The light from the LED panel is absorbed by the skin to stimulate collagen, elastin, and cellular regeneration in a process termed photobiomodulation. Wound healing is improved by reducing inflammation, and sun-damaged skin is repaired by accelerating the growth of new collagen. A short treatment under the panel leaves skin glowing and rejuvenated.

What about side effects?

LED lights are gentle, they only slightly warm the skin. One of the main benefits of LED devices is that they are relatively safe. When used appropriately, skin burns are very unlikely. In fact the result of LED therapy is skin that is hydrated and rejuvenated. Overall the outcome is one of high patient satisfaction.

Radiofrequency Therapy (RF) for Skin Tightening

What is it?

Radiofrequency energy is an exciting new way to target the deeper layers of the skin in a carefully controlled manner, without upsetting the surface. The procedure is often alluded to as ‘a non-surgical facelift’ like laser skin care, and used for treating skin laxity and sagging—like jowl sagging, the folds around the nose, wrinkles and lines around the mouth and the forehead or bags under the eyes. Only modest changes are achievable with RF treatments on their own, it works synergistically with conventional ablative laser skin care. Our Refirme skin tightening procedure allows you to attain tight and firm skin without downtime.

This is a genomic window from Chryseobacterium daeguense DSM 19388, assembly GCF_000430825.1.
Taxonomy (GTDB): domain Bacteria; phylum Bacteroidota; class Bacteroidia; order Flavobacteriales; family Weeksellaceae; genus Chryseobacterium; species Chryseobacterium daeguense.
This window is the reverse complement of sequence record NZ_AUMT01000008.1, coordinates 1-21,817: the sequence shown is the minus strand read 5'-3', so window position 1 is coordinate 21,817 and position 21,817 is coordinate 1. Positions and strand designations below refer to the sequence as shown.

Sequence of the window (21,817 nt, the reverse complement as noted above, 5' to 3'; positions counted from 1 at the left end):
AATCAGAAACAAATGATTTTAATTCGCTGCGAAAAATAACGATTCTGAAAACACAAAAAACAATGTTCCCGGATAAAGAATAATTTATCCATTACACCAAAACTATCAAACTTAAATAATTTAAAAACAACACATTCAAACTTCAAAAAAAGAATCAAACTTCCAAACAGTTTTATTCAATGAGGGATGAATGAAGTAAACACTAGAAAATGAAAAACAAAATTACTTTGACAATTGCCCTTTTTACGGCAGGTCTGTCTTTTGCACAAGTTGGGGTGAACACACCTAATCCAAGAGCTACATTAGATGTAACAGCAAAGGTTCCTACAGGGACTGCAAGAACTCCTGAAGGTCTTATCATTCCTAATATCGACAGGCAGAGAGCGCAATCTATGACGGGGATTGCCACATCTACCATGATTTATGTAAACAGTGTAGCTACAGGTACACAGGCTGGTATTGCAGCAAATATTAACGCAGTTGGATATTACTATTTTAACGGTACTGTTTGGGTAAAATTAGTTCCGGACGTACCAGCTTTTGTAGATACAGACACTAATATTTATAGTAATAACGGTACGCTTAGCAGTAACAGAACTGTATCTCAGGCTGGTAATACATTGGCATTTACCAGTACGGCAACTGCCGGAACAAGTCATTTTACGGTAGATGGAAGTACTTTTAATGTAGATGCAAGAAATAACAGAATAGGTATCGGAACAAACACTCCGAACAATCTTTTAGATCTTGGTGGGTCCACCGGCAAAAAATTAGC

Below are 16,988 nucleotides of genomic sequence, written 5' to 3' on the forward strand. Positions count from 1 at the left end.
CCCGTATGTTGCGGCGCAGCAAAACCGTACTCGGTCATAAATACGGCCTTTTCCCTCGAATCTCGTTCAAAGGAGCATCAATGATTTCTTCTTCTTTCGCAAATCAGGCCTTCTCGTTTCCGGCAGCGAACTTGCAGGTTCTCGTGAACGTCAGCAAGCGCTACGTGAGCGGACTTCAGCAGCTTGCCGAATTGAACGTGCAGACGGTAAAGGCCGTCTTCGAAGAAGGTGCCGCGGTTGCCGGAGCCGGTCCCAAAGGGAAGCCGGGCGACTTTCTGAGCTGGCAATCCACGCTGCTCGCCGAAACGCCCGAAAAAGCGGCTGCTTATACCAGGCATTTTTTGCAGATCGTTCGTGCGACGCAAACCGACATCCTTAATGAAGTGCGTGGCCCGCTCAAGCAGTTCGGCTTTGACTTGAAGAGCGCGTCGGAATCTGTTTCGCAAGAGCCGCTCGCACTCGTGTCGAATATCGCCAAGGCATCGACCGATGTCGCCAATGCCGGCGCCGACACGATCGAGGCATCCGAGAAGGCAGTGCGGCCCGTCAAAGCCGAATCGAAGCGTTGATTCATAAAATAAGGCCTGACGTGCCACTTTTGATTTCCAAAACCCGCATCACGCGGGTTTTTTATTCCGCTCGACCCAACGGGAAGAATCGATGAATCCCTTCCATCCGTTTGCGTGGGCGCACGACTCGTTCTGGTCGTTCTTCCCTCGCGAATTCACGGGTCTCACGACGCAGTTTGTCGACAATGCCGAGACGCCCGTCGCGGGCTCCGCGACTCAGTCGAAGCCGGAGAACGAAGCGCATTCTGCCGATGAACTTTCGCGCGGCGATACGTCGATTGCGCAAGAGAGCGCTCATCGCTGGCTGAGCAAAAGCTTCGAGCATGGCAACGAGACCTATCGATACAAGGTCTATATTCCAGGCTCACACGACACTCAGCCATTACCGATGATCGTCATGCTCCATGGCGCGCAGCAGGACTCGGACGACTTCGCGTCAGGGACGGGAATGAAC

How does it work?

Our skin is resistant to the passage of electricity, thus it heats up when an electric current is passed through it. Radiofrequency like laser skin care works by precise heating of the matrix proteins (mainly collagen) in the skin. This stimulates them to denature, contract and almost immediately tighten lax skin. The outer skin surface stays cool, so it is not affected and remains completely intact. Over the next few months, the heat-damaged matrix is progressively removed by the body and replaced with young, healthy collagen. Ultimately, this leads to stronger, firmer, smoother skin with a more youthful appearance.

What about side effects?

Radiofrequency is a very safe treatment with only minor and temporary side effects. Typical concerns are minor discomfort during the procedure, and redness or swelling afterwards which usually lasts for a couple of hours. A cold compress or an ice pack placed on the treated area will soothe and help to reduce discomfort and swelling.

There’s little or no downtime and a quick return to normal activities is expected. A soothing restorative cream may be applied following the procedure and continued for several days. Makeup can be applied immediately after treatment as the epidermis is unaffected.

Rarely, some patients develop abrasions (crusting) in the treated area. These usually heal or drop off within three to four days. It is rare to experience changes in sensation in the treated area, such as itching or numbness. These symptoms are temporary, usually mild and resolve completely in days to weeks.